20180520A www2.scouts.ca, thenounproject.com & worldartsme.com .jpg
The truth is that many garden infestations really aren’t worth treating. Source: www2.scouts.ca, thenounproject.com & worldartsme, montage: laidbackgardener.blog

Yes, perfection does exist … in some works of art, but not in the garden. There is almost always something not quite right about any plant you grow: insect holes in a leaf, powdery mildew on lower leaves, a brown spot here and there, etc.

While many gardeners immediately reach for the most powerful pesticide they can find at the first sight of a problem, they’re usually wasting their time. Often the insect that drilled the holes is already moved on and mildew is usually the final stage of a disease that started weeks before and has already stopped spreading, so why bother? Plus often, Mother Nature has already sent in her clean-up team in the form of beneficial insects and do you really want to thwart her plans?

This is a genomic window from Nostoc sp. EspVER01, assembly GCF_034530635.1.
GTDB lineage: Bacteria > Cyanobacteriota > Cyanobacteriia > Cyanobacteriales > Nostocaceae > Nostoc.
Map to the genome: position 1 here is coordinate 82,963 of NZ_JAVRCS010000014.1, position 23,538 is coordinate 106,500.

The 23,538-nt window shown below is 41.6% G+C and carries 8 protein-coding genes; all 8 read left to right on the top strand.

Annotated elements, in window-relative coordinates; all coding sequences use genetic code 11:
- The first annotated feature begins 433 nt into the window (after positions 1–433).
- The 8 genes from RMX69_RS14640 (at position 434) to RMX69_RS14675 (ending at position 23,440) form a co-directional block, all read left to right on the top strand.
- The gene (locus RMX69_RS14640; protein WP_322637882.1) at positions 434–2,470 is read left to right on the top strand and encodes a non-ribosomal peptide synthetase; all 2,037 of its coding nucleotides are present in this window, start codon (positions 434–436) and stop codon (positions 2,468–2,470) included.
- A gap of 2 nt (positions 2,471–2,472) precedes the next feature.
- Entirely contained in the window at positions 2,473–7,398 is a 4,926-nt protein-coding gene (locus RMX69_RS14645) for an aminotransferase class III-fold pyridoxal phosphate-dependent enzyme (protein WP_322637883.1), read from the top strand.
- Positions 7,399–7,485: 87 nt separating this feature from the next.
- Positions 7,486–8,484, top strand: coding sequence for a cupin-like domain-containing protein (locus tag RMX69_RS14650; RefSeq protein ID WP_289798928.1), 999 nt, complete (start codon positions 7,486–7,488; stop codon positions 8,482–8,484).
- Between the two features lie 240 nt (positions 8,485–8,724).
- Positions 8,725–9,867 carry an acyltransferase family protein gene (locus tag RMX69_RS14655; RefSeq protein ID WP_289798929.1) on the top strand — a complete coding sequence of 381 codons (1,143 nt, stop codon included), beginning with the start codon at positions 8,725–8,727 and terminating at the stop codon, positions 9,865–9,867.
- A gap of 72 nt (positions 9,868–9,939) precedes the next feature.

When the disease or insect or “problem” is minor or out-and-out inconsequential in the long run, no treatment is really necessary. At any rate, a few pierced, chewed, spotted, or swollen leaves don’t really disfigure the garden, at least not if you squint a little.

That’s why I suggest you apply the “15 pace rule.” It couldn’t be simpler! Before treating, step back 15 paces: if you can’t see the problem at 15 paces, it’s probably not worth treating! And yes, long-time readers, I’ve said this before, but it’s worth repeating!

Among the problems that are trivial and rarely worth reacting to are leaf miners, late season powdery mildew, leaf and stem galls, and yellowing lower leaves.

 

5 comments on “The 15 Pace Rule

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